“GIADTO ko sa balay. Ilaha ko gikuha didtoa ba. Sabay ko sa akong barkada. Pag-abot didto gianaan ko ni Mommy Grace ug katong kauban niya, kuyog ba daw ko? Ana ko, nagduha-duha ko mukuyog, niato siya, sige na gud kay wala mi’y kauban unya gamay ra mi babae unya mamugos gani sila sa akoa. Sige na lang gud ko, testingan lang pud nako. Duha mi sa akong kauban. Pagkahuman niato, gidali-dali nila ko lakaw kay basin maapsan daw ko ni mama…”
(They went to my house. I was with a friend. Mommy Grace and her companion asked me if I want to go with them. I told them I was having second thoughts, but they urged me, saying they need more girls to join them. I relented, said I’ll try this one out. I had my friend with me. The moment I said I’d go, they rushed me up saying we should hurry lest my mother will catch us.)
This is how Mary (not her real name) became a bar dancer and was prostituted at 14 for six months, just two years ago. Mommy Grace was but a woman whom she met the first time, but who enticed her with the promise of a better life along with other girls.
Mary said that they disembarked near Tulip Drive where there was a van, the “owner” of which told them they will be provided well.
“Giistoryahan mi na magwapa daw lagi mi, manambok daw mi, kumpleto sa pagkaon unya libre tuluganan, libre gamit tanan daw (He told us that we will be made beautiful, that we will be fed well, housed for free and be provided with all our needs for free),” she said.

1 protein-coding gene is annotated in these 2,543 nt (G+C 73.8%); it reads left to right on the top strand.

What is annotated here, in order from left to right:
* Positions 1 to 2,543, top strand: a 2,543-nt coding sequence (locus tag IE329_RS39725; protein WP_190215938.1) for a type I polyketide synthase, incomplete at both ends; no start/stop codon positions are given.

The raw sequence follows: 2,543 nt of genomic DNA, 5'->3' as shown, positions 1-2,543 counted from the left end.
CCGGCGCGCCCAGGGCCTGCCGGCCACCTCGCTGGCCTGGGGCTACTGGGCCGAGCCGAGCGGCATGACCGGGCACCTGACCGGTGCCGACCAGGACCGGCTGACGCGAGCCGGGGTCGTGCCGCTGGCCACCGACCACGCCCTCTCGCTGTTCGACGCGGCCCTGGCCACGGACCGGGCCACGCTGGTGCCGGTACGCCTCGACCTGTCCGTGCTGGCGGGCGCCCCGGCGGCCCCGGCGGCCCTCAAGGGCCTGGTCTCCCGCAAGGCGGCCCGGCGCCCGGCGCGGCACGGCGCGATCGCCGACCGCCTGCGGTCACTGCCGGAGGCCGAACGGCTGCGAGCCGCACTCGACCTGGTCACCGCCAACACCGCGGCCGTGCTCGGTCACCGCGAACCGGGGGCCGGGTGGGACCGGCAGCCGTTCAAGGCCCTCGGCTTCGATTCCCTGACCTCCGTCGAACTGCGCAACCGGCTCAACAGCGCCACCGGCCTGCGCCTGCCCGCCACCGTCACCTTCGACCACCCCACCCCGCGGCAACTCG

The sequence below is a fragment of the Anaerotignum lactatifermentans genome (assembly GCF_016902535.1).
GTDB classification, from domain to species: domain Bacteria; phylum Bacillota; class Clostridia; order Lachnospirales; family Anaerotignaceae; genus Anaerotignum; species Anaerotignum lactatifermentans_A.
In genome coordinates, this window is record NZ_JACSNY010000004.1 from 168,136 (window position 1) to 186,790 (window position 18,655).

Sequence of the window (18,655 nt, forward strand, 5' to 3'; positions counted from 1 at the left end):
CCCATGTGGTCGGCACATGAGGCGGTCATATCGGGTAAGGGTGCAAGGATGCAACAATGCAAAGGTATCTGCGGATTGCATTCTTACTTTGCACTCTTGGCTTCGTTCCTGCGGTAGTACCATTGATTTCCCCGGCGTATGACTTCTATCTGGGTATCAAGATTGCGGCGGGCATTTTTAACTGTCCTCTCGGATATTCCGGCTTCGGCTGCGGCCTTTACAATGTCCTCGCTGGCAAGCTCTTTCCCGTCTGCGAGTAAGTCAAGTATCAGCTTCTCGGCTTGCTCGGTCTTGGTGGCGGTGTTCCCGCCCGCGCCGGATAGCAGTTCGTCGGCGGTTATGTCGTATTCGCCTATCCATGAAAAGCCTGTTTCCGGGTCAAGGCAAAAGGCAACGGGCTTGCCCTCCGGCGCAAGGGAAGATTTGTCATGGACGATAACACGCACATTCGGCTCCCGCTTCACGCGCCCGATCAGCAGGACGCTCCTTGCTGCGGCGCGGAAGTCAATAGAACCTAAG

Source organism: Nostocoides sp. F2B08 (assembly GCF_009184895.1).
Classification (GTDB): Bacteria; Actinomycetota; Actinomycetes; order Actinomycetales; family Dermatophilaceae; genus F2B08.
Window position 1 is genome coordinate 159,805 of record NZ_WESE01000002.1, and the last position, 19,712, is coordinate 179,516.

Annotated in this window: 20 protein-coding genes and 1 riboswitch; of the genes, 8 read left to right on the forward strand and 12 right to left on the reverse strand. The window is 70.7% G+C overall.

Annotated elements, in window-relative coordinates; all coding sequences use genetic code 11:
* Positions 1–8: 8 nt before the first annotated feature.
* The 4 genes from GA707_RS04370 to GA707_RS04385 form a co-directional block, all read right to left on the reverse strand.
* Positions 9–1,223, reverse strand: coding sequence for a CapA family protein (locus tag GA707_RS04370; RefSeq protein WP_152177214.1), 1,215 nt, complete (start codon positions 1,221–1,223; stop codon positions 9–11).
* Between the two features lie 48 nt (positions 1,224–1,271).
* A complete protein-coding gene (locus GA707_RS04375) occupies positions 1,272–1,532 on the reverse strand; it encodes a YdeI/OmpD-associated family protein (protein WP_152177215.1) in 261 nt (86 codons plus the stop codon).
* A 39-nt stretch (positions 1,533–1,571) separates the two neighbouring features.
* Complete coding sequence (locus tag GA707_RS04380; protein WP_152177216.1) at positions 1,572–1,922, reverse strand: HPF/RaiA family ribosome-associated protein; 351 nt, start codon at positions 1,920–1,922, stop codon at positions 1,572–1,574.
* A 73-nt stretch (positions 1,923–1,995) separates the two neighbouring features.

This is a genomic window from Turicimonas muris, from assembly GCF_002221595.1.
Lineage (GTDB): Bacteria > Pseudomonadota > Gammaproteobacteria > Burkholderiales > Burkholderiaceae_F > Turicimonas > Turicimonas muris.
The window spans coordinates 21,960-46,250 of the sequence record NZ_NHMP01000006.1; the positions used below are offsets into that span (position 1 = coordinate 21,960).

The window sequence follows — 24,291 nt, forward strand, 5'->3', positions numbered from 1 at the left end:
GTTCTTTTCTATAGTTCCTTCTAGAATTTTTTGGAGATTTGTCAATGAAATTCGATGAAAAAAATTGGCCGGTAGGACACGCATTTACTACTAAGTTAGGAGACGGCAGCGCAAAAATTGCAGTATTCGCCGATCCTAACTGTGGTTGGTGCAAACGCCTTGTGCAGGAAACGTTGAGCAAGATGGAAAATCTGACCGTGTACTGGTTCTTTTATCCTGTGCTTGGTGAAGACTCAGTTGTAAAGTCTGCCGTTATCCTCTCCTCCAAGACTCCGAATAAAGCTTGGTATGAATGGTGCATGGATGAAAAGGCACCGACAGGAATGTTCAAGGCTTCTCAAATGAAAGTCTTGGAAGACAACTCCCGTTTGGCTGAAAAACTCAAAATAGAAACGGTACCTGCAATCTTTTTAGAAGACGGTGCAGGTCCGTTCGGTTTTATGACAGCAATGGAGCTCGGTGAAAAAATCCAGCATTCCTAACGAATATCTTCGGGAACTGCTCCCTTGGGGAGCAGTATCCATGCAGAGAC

She admitted that she was not fully convinced and wanted to opt out, but this time, she was not allowed to.
“Dili na man mi panaogon. Iyaha ko gipugos. Pag-abot sa Isulan sa Sultan Kudarat, didto wala ko kabalo na ang trabaho namo maghubo-hubo tanan (We were not allowed to leave, I was forced to ride the van. It was only when we reached Isulan in Sultan Kudarat that I learned our work was to dance naked in a bar),” Mary added.
Inside the van were young girls as well, including one other friend who was 16 years old at that time. Mary was the youngest. The others were between 15-17 of age. Her friend managed to jump out of the van.
Prisoner for sex
In Isulan, they were not allowed to leave their house without a man guarding them. Even when they go out to the mall to buy stuff, someone goes with them. Their house is locked most of the time. They can ask to go out to buy something from a sari-sari store across the street, but still, they can only do so with a male escort.
There were around ten dancers in the club, but for reasons she does not know, Mary said, she was the only one being sold to men for sex outside the club.
“Gipagamit ko tapos gibayaran ko (I was used for sex and then they pay me),” she said.
Rescue came in the form of a raid six months later.
“Hilak-hilak ko okay abi nako dili na ko makabalik sa amo (I was crying because I thought I will never be able to go home again).”
Along with the policemen who raided the bar was her mother. “Hilak siya (She was crying).”
It was her friend who managed to jump out of the van who told her mother her possible whereabouts.
Not an isolated case
Child trafficking is a growing concern among non-government organizations working with children in Davao. Some are recruited for household work, but many girls are recruited for sex. According to Jeanette L. Ampog, executive director of Talikala Inc., for the period of January to March 2013 alone, they recorded 46 trafficking cases of which around 80 percent involves minors.
“Ang ages ng na-trafficked kay 14-20 years old. Ang purpose ay for sexual exploitation. Davao-Puerto Galera, Davao-Cebu, Davao- Manila, Davao-Tagum, Davao- Palawan,” she said. These girls are made to work as GROs, night club dancers, or as women in a prostitution den. Most come from depressed barangays like Sasa and Leon Garcia, she added.